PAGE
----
|Dare you to miss Jessica Jones|
For the relatively uninitiated, the titular character is played by Krysten Ritter. The main villain, a man who can use mind control to make others do his bidding, is a man named Kilgrave, played with superb charm and menace by David Tennant. And Rachael Taylor and Carrie-Anne Moss play important, supporting female roles. Oh, and fans of comic books may also like seeing Mike Colter as Luke Cage.
|From timelord to mind ruler|
I am not going to be breaking down elements of this show. I haven't read the source material. I don't want to comment on each episode individually. If you're after that then you can browse at least three dozen other websites (at a conservative estimate).
No. After watching all 13 episodes of Jessica Jones in record time (for me, anyway), I was compelled to praise it for a depth that I hadn't at all expected. Daredevil was about the dangers, and moral quandary, of vigilante justice. It also generally kicked ass, and had yet another astonishing performance from Vincent D'Onofrio, a man who can probably deliver astonishing performances in his sleep.
Jessica Jones may be equal in the kicking ass stakes, almost, and may benefit immensely from that Tennant performance, but the most impressive thing about it is that, both overtly and in so many layered ways, it's about consent and control. It's there at the forefront, of course, with a villain who can make people do exactly what he wants them to. But that's almost irrelevant when the series starts to show more of the supporting characters and their relationships with one another.
|Living, or just surviving?|
Jones herself, for example, likes the feeling of self-control she can get by slumming it as a private eye, allowing her to seek out information that other people will use, while also helping her to keep a low profile. Jeryn Hogarth (played by Moss) is a powerful lawyer who quickly shows a very controlling, indeed ruthless, personality. She's involved in a bit of a . . . . . . . . complicated situation with her love life, and as things develop we get to see more and more instances of her trying to control those around her and keep them acting in her own best interests. Wil Traval plays Will Simpson, a man who first encounters Trish Walker (Taylor) in a violent scene before looking to create a, to put it simply, better second first impression with her later on. He apologises profusely, seemingly very sincere while always having the excuse that it wasn't actually him in control of his own actions. But what part of that provides full justification for the actions of the people onscreen, and what part of it is a very handy get-out clause for anyone who knows how Kilgrave works? Even the main villain, as shown in the most interesting backstory sequences, spits out pathetic, wheedling lines like: "what's the point in having ears if you don't listen to me?"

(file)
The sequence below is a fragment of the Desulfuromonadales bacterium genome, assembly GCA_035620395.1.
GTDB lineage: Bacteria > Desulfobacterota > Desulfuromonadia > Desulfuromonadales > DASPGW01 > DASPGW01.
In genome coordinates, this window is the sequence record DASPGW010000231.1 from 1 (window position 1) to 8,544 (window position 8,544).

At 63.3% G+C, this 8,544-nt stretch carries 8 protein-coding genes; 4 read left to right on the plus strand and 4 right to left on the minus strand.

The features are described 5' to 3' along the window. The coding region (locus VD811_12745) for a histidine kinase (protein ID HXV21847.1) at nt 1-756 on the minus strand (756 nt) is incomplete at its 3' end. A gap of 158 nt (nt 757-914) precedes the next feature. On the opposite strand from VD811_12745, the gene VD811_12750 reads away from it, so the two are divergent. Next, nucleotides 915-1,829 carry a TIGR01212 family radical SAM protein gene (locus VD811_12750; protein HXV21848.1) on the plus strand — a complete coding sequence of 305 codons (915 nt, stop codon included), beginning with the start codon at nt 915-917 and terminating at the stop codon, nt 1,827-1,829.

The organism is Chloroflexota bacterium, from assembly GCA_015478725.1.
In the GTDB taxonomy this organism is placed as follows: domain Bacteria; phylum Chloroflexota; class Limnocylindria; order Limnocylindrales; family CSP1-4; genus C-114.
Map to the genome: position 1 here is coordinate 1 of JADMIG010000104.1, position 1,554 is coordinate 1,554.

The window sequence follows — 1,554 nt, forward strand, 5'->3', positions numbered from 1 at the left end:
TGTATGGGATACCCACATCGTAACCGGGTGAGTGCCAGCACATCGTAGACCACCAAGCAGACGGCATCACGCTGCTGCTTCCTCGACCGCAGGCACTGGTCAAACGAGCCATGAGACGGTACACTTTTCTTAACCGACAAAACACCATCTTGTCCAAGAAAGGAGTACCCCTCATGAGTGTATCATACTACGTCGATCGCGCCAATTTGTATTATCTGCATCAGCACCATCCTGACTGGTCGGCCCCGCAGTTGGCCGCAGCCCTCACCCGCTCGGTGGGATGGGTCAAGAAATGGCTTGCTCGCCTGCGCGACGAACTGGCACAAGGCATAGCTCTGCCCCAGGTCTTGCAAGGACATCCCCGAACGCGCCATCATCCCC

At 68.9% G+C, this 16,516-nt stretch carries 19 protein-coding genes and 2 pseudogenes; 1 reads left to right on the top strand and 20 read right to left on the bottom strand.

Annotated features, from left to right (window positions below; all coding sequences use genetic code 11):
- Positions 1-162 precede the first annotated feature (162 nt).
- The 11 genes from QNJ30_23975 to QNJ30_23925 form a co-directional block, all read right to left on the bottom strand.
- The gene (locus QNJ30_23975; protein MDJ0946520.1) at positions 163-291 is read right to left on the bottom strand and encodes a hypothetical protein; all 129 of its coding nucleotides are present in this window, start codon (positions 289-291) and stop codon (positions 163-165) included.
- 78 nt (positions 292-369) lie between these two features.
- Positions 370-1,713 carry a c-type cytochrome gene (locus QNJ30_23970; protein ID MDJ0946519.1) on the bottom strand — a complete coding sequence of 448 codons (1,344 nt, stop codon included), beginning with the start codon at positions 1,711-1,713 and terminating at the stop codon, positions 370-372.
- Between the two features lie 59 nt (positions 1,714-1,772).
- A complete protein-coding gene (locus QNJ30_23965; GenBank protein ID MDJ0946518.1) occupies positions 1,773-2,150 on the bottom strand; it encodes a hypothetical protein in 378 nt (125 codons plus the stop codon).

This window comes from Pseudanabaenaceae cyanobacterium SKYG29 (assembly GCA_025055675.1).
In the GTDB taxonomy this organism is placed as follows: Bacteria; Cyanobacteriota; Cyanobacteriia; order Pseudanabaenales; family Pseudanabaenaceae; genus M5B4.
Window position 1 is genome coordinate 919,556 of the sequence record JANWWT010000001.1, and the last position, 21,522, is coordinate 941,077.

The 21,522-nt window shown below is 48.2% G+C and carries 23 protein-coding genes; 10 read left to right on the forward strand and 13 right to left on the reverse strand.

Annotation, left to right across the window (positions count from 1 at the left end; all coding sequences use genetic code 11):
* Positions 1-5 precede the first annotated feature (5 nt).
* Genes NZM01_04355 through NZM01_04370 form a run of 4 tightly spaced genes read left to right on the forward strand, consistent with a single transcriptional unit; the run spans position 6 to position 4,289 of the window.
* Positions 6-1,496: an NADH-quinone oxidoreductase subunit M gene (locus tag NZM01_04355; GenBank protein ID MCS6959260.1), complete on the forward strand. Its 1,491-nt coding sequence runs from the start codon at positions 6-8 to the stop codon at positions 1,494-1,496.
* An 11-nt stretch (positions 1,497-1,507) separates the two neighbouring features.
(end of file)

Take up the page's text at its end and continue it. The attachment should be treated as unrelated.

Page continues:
That may not sound like a particularly interesting piece of dialogue, but it sums up everything the show covers - as does the episode title itself, AKA 1000 Cuts.
And that really is just the tip of the iceberg - a mass made up of guilt, resentment, debated responsibilities, more apologies, obsession, and lots and lots (and LOTS) of emotional manipulation.
|Jessica and "Patsy"|
While it's decidedly not aimed at kids, and really don't just let your kids sit down to watch this (although I'd say teens won't be too scarred by anything here), it's impressive that this show has such a strong, yet flawed, female lead, and addresses issues that we've previously seen dressed up and romanticised in the likes of Twilight and 50 Shades Of Grey.
There is plenty more to dig into here, and I am sure that better minds than my own have already started on that, but this post is here just as an attempt to encourage anyone to watch the show. Whether you like "superhero" fare or not, this is well worth your time. And I hope the continuing relationship between Marvel and Netflix delivers more of this fascinating content.